Nearly one-third of U.S. hospitals fail to offer interpreters to patients who speak limited English, although federal law requires it, a new study shows.
“People have a right to hear a cancer diagnosis in a language they understand, not through hand gestures,” lead author Melody Schiaffino said in a telephone interview.
One in 10 adults in the U.S. struggle to communicate in English, census data show.
When hospitals don’t make interpreters available, much can be lost in translation, said Schiaffino, who is an epidemiologist at San Diego State University’s Graduate School of Public Health in California.
She was surprised to find that one-fourth of hospitals in areas with a high or moderate need for language services didn’t offer them. The same was true for more than one-third of hospitals in low-need areas, her team reported in Health Affairs.
Using census data from 2009 to 2013, the researchers calculated regional needs for translation services. Then, they examined the availability of these services at 4,514 U.S. hospitals as reported in the American Hospital Association’s 2013 annual hospital survey.
The data revealed holes in language-service coverage in multiple regions, such as in central Tennessee around Nashville and central Nebraska around Lexington. Other regions, like the New York-New Jersey area and Florida’s Tampa-St. Petersburg area, had uneven results, with some hospitals offering services and others not, the study found.
Private, not-for-profit hospitals were far more likely to offer translation services than private for-profit and government hospitals, the study found.
Dr. Alicia Fernandez of the University of California, San Francisco School of Medicine, who studies language barriers in healthcare but wasn’t involved in Schiaffino’s research, said the new study raises more questions than it answers.
It remains unclear if the hospitals that reported not offering language services failed to provide them in any capacity anywhere in the hospital, or if, for example, some of their healthcare professionals might have been bilingual, Fernandez said in a telephone interview.
“This would be a big, big problem if they’re really not offering any services,” Fernandez said. “We can’t tell the extent of the problem.”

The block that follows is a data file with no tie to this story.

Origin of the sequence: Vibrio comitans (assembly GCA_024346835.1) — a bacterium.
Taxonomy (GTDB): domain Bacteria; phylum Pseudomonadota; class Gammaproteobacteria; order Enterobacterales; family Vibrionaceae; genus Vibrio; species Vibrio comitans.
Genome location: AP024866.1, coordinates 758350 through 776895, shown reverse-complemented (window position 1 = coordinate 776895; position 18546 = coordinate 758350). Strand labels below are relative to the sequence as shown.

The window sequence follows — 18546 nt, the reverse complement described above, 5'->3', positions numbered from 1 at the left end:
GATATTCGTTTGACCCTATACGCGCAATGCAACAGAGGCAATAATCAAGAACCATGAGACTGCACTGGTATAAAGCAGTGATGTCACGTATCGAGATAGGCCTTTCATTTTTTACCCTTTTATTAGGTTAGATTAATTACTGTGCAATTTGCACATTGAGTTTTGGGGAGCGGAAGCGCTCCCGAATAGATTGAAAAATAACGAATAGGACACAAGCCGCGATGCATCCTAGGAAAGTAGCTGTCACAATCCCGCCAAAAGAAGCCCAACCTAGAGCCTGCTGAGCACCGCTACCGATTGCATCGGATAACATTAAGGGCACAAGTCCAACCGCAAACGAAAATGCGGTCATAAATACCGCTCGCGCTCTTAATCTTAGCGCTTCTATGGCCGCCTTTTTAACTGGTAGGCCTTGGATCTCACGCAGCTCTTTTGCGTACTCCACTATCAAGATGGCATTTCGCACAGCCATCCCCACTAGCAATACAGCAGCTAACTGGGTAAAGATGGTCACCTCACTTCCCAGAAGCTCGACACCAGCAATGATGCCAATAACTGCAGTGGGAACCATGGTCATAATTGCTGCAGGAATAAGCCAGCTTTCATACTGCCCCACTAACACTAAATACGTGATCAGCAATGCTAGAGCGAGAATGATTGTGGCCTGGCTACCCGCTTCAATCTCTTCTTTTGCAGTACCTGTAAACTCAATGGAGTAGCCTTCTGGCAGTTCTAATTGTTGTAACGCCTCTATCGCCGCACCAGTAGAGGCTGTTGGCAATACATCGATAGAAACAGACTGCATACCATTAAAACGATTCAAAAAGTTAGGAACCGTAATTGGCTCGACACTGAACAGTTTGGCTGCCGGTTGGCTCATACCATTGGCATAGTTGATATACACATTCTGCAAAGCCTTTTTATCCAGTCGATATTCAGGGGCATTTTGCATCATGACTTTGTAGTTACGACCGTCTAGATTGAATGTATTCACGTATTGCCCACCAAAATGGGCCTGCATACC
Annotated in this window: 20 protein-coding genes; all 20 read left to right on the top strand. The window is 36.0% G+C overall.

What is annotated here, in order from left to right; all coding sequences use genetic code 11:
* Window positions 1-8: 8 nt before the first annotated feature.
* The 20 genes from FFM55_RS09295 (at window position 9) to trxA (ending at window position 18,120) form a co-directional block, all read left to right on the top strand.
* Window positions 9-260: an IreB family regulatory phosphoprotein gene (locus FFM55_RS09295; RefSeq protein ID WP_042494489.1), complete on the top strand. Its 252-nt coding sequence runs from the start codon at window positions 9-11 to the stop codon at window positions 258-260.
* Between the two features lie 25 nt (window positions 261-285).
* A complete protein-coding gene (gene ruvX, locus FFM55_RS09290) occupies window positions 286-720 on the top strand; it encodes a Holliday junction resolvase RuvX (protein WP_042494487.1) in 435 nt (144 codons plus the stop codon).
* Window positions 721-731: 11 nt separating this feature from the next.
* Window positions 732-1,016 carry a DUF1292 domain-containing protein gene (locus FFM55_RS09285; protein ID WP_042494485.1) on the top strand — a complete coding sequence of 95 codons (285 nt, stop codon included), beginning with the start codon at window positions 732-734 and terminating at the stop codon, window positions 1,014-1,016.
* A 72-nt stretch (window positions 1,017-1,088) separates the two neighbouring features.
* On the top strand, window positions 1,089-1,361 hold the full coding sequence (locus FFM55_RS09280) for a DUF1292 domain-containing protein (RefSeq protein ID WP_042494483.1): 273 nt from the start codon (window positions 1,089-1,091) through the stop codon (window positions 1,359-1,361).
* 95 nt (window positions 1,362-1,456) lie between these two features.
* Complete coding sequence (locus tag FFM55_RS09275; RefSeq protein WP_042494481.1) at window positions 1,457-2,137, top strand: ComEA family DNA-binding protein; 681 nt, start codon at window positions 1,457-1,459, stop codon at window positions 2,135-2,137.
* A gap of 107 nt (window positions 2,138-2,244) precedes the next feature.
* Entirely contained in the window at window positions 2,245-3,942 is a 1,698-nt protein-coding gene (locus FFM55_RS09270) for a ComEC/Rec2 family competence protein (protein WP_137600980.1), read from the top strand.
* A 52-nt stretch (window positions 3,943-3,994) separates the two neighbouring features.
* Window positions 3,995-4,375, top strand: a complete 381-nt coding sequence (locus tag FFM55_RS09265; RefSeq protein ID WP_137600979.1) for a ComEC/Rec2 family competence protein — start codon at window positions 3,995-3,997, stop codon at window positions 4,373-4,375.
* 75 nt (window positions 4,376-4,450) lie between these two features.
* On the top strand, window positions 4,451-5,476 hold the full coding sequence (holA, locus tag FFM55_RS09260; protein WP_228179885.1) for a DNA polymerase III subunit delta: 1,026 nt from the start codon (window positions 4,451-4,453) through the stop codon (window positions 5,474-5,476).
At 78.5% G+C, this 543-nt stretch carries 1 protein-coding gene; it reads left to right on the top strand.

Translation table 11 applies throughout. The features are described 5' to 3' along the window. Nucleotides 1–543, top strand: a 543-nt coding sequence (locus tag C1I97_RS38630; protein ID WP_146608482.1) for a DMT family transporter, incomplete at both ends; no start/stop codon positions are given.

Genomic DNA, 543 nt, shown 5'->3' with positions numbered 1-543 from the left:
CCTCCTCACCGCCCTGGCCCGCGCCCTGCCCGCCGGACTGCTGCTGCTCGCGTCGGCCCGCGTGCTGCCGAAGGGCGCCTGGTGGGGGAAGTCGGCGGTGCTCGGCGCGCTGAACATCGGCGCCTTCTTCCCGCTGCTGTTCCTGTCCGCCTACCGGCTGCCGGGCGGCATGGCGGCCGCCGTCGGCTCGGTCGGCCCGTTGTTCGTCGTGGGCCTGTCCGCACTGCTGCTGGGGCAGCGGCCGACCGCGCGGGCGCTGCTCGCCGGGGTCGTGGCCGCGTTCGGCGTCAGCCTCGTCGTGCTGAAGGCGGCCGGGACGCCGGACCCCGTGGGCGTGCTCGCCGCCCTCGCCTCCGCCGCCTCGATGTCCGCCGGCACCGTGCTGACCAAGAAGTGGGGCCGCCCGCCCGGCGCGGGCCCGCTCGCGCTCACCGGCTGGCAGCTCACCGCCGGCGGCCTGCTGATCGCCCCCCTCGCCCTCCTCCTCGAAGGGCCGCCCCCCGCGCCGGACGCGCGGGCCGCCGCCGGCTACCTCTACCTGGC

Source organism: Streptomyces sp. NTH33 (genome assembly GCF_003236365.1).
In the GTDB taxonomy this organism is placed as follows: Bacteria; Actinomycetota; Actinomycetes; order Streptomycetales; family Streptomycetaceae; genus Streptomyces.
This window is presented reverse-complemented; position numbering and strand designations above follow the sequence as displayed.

She and Schiaffino both called for more research to further identify gaps in hospital language services.
Prior studies have shown that patients in the U.S. with limited English proficiency are more likely to remain hospitalized longer, to be misdiagnosed and to be subjected to medical errors. The use of professional interpreters reduces the disparities and improves clinical outcomes, Fernandez reported in a 2014 study (bit.ly/2aOSrM7).
“You can imagine how difficult it is to get a cancer diagnosis when you’re not really understanding. When family members act as interpreters, they make many mistakes and they carry the anxiety of making a mistake,” Fernandez said.
The 1964 Civil Rights Act requires hospitals receiving federal funds - and that includes all hospitals - to provide language services to patients with limited English proficiency. Services could mean telephone translators, bilingual staff, professional on-site translators or video translators, Fernandez said.
Because commercial vendors provide telephone translators to hospitals, the service could be made available in any hospital at any time, she said.
“The law is really clear here,” she said. “There’s no excuse.”
Fernandez said she was especially troubled that the study found holes in translation services at hospitals in areas with new and expanding immigrant communities, like New Orleans, as well as in areas with long-established immigrant communities, like parts of Southern California.
Language barriers complicate doctor-patient communication, making healthcare not only inequitable but more expensive and dangerous, Schiaffino said.
“If you don’t know how to speak the language, you don’t know how to ask where it hurts,” she said.
As a bilingual employee of a medical clinic, Schiaffino said she saw how a medical bill for an unnecessary ultrasound devastated a family.
“These are the things we take for granted through language, and we shouldn’t,” she said. “At the end of the day, it’s a federal mandate. It’s a great policy.”
Hospital administrators may think of immigrants as lacking health insurance, but many immigrants are insured. “They have their papers, and they have insurance,” she said. “It’s a great opportunity for hospitals.”